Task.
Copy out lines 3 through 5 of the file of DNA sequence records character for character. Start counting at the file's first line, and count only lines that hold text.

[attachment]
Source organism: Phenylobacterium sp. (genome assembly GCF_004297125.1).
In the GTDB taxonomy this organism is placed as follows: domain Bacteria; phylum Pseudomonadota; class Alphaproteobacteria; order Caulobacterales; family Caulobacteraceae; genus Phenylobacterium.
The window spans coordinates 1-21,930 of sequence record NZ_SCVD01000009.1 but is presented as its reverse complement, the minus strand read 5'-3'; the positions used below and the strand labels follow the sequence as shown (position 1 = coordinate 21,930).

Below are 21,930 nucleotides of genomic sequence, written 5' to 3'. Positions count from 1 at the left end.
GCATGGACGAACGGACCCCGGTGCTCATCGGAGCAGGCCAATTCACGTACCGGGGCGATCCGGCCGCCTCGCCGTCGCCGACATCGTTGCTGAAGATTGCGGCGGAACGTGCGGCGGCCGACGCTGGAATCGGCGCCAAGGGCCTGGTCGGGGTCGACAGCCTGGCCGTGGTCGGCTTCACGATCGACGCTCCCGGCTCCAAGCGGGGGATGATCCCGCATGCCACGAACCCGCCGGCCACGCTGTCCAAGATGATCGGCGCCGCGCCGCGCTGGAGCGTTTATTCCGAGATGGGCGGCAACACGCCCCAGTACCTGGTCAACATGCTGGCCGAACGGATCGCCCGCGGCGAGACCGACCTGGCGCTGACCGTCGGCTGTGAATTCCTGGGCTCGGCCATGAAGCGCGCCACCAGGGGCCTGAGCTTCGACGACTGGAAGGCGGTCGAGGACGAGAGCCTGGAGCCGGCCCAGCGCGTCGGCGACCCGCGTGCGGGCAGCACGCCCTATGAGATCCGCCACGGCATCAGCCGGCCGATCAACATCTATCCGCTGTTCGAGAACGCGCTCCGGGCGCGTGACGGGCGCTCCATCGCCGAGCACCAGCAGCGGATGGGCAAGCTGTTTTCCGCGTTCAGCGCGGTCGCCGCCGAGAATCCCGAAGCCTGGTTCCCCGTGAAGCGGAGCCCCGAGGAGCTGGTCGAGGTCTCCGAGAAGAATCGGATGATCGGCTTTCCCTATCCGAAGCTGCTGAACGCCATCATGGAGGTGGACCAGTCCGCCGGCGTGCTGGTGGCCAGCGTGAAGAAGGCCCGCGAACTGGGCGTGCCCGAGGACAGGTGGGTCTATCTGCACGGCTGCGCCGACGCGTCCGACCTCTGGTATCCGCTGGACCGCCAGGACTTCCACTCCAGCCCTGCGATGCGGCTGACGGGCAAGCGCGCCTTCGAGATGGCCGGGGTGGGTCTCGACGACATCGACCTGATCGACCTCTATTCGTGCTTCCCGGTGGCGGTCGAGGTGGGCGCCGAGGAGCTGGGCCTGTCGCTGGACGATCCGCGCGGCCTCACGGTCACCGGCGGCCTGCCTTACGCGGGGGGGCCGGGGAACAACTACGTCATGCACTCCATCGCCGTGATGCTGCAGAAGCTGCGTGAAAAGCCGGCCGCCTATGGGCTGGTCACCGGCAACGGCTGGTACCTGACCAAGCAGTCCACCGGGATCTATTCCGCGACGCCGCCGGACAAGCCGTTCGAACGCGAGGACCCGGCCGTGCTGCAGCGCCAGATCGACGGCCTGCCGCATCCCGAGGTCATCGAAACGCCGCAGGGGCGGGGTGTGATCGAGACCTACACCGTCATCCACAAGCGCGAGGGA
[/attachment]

The window spans coordinates 1-21,930 of sequence record NZ_SCVD01000009.1 but is presented as its reverse complement, the minus strand read 5'-3'; the positions used below and the strand labels follow the sequence as shown (position 1 = coordinate 21,930).

Below are 21,930 nucleotides of genomic sequence, written 5' to 3'. Positions count from 1 at the left end.
GCATGGACGAACGGACCCCGGTGCTCATCGGAGCAGGCCAATTCACGTACCGGGGCGATCCGGCCGCCTCGCCGTCGCCGACATCGTTGCTGAAGATTGCGGCGGAACGTGCGGCGGCCGACGCTGGAATCGGCGCCAAGGGCCTGGTCGGGGTCGACAGCCTGGCCGTGGTCGGCTTCACGATCGACGCTCCCGGCTCCAAGCGGGGGATGATCCCGCATGCCACGAACCCGCCGGCCACGCTGTCCAAGATGATCGGCGCCGCGCCGCGCTGGAGCGTTTATTCCGAGATGGGCGGCAACACGCCCCAGTACCTGGTCAACATGCTGGCCGAACGGATCGCCCGCGGCGAGACCGACCTGGCGCTGACCGTCGGCTGTGAATTCCTGGGCTCGGCCATGAAGCGCGCCACCAGGGGCCTGAGCTTCGACGACTGGAAGGCGGTCGAGGACGAGAGCCTGGAGCCGGCCCAGCGCGTCGGCGACCCGCGTGCGGGCAGCACGCCCTATGAGATCCGCCACGGCATCAGCCGGCCGATCAACATCTATCCGCTGTTCGAGAACGCGCTCCGGGCGCGTGACGGGCGCTCCATCGCCGAGCACCAGCAGCGGATGGGCAAGCTGTTTTCCGCGTTCAGCGCGGTCGCCGCCGAGAATCCCGAAGCCTGGTTCCCCGTGAAGCGGAGCCCCGAGGAGCTGGTCGAGGTCTCCGAGAAGAATCGGATGATCGGCTTTCCCTATCCGAAGCTGCTGAACGCCATCATGGAGGTGGACCAGTCCGCCGGCGTGCTGGTGGCCAGCGTGAAGAAGGCCCGCGAACTGGGCGTGCCCGAGGACAGGTGGGTCTATCTGCACGGCTGCGCCGACGCGTCCGACCTCTGGTATCCGCTGGACCGCCAGGACTTCCACTCCAGCCCTGCGATGCGGCTGACGGGCAAGCGCGCCTTCGAGATGGCCGGGGTGGGTCTCGACGACATCGACCTGATCGACCTCTATTCGTGCTTCCCGGTGGCGGTCGAGGTGGGCGCCGAGGAGCTGGGCCTGTCGCTGGACGATCCGCGCGGCCTCACGGTCACCGGCGGCCTGCCTTACGCGGGGGGGCCGGGGAACAACTACGTCATGCACTCCATCGCCGTGATGCTGCAGAAGCTGCGTGAAAAGCCGGCCGCCTATGGGCTGGTCACCGGCAACGGCTGGTACCTGACCAAGCAGTCCACCGGGATCTATTCCGCGACGCCGCCGGACAAGCCGTTCGAACGCGAGGACCCGGCCGTGCTGCAGCGCCAGATCGACGGCCTGCCGCATCCCGAGGTCATCGAAACGCCGCAGGGGCGGGGTGTGATCGAGACCTACACCGTCATCCACAAGCGCGAGGGA